Playing Four-Press (Sky) to 20 pers. can be a great deterrent to offenses that utilize RPOs in their scheme. The pressing corners eliminate much of the route tree and force low percentage throws outside (ex. – Fades). The Down Safety to the boundary acts as a catch-all and plus-one versus the weakside run. In Sky, the boundary safety can “rob” the underneath of #1’s route and will drive on any slant. To the field, the Sam can cover down to the slot, essentially deterring bubble routes while the Cover (field) Safety fits off the Sam. The issue in Quarters versus 20 pers. is the outside flat to the field. If the Sam is aggressive to a run look (like he is in the Narduzzi/Dantonio scheme), the offense can take advantage of the Sky safety basically being in man coverage on the slot and the corner being run off by #1. Even versus an out route the Sam, who aligns inside (apex in Narduzzi’s Pitt defense – quick box force), can be frozen by a run read and late on the pass. See below:
In many 4-3 (apex cover down) schemes, the Sam linebacker is taught to gain a run read while relating off the slot WR. The problem with this technique is the Sam is late on out routes. If the Sam is over aggressive, the offense can take advantage of his vacated area. Late in the second quarter of the 2016 Pinstripe Bowl, Northwestern started to take advantage of Pitt’s aggressive Sam versus 20 and 11 pers and Narduzzi’s Press Quarters scheme. Northwestern turned to a Smash concept (stop/corner) to take advantage of an aggressive Sam and the inside leverage of the safety, but Narduzzi had checked to his Read Coverage or a field robber that disguises as Press Quarters. The Field Safety shifted to the outside of the slot as the QB gave his indicator. The outside leverage helped the safety defend the Corner route by the slot. The QB had to place the ball high and away leading to an incomplete pass.
On third down, Northwestern ran a Divide scheme (three verticals dividing the field into thirds) and took advantage of a blown coverage by the safety (Trap 2 Zone Blitz – roll strong & the safety didn’t “top” the fade), getting the Wildcats inside the Pitt 30 yard line.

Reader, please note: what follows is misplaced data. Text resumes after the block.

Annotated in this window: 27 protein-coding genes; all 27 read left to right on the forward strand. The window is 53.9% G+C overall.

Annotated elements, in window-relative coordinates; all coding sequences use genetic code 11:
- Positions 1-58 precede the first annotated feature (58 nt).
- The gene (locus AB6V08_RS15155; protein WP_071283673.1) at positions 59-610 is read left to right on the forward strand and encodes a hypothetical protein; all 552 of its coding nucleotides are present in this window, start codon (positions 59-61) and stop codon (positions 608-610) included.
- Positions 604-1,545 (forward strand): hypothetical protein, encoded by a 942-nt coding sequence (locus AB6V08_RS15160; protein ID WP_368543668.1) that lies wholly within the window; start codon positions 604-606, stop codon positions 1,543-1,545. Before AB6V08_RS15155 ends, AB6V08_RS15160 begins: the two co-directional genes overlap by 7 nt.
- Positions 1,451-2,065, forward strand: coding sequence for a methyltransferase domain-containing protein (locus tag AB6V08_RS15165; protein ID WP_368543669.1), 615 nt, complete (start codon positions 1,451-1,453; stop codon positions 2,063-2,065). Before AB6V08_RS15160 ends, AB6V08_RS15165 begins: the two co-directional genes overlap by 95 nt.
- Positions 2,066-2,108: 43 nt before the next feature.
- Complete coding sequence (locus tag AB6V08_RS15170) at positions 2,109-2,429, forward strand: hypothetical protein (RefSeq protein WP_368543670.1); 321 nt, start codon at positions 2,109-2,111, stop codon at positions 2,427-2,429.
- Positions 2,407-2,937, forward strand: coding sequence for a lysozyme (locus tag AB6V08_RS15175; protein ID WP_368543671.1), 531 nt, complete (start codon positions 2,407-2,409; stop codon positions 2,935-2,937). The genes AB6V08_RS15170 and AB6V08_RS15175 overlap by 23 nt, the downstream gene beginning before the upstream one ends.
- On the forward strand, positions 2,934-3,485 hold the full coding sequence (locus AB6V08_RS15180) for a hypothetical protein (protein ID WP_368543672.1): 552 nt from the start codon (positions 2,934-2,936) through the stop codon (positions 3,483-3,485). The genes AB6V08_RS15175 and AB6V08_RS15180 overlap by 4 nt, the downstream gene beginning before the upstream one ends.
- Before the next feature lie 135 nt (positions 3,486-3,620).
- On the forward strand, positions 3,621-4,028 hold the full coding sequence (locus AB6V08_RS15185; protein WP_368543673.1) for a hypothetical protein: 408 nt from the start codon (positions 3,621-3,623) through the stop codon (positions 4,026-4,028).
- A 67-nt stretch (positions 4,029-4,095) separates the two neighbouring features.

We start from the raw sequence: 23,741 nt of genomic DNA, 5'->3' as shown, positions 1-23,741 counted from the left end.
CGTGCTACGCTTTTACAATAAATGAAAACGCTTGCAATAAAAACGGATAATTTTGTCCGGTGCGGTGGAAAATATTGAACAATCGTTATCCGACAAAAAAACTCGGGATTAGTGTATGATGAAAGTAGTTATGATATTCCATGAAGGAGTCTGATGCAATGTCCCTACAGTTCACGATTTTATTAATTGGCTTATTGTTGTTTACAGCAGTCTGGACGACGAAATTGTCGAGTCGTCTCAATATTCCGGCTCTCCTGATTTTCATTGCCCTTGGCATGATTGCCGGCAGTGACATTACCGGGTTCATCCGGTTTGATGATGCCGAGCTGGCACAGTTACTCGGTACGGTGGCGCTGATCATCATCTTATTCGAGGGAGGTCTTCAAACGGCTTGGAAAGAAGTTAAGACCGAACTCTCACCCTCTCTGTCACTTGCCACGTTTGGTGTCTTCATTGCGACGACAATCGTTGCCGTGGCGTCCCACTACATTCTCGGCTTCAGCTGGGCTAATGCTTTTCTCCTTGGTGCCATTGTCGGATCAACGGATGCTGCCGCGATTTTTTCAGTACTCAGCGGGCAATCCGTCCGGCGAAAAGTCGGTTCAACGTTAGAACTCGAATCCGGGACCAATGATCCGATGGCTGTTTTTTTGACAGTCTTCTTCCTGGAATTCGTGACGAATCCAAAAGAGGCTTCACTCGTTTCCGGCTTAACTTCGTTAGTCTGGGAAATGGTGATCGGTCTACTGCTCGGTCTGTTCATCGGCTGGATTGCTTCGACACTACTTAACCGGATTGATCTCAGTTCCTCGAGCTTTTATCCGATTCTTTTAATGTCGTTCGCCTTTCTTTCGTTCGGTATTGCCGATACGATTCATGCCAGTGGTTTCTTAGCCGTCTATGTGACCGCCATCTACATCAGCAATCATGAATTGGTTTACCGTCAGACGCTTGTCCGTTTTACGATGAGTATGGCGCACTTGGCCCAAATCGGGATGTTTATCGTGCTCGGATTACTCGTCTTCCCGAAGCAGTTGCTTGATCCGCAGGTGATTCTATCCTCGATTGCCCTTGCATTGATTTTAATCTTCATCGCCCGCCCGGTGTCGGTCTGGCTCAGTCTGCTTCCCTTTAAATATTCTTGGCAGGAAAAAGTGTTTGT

Assuming Pitt would stay in their traditional quarters look, Northwestern turned to a zone RPO out of Trey to attack the crashing Sam and isolated safety. The QB read the Sam working into the box and flipped the ball out to the slot on a stop route. The safety missed the one-on-one tackle and the WR worked deeper into the Red Zone before being tackled. Northwestern would score on the next play, taking advantage of a missed assignment by the DE to the boundary and scoring on the bounce of a zone play. 14-3 Wildcats.
After Pitt scored quickly to bring the game to within four, Northwestern quickly turned back to attacking Pitt out of 11 pers. Trey. When the Wildcats lined up in 10 pers. 2×2 and motioned the H-back into the formation Narduzzi called a timeout. Out of the timeout, the Wildcats went back to the formation, but Narduzzi had changed the coverage to a Read Coverage. Assuming Narduzzi knew that Northwestern felt Pitt had made adjustments to the Trey set and was now switching to a new look, he called a quick timeout after seeing Northwestern align in 20 pers. Out of the timeout, Narduzzi switched to Read Coverage to combat Northwestern’s new set to take advantage of the soft spot to the outside in Pitt’s Quarters coverage. This small sequence highlights the constant cat-and-mouse game that is football and a great change-up coverage to split field quarters versus 20 pers.
How to attack 2o pers. using the offense’s tendencies.
There is a reason so many spread teams are using 2o personnel as a base formation. Slot-T teams like Auburn use jet motion and pulling guards to out leverage the defense, even using RPOs to find wide open receivers downfield. Florida St. uses a split-backfield to attack the defense with speed to the edge. Teams like Baylor and Ole Miss use 20 pers. formations to use RPO style attacks, Baylor with the third level vertical option routes and Ole Miss with Arc-Read RPOs. There are multiple ways to attack a defense from 20 pers. just using the backfields alone. Each set can create a different read for the QB (all this without using unbalanced and motion). The diagram to the left depicts some of the more popular backfields an offense likes to run out of 20 pers (this doesn’t even include Pistol or “I” sets). When breaking down a 20 pers. offense, each backfield creates a new formation. If an offense uses each one of the above backfield sets in their offense, it forces the defense to look at the formational data with a more critical eye.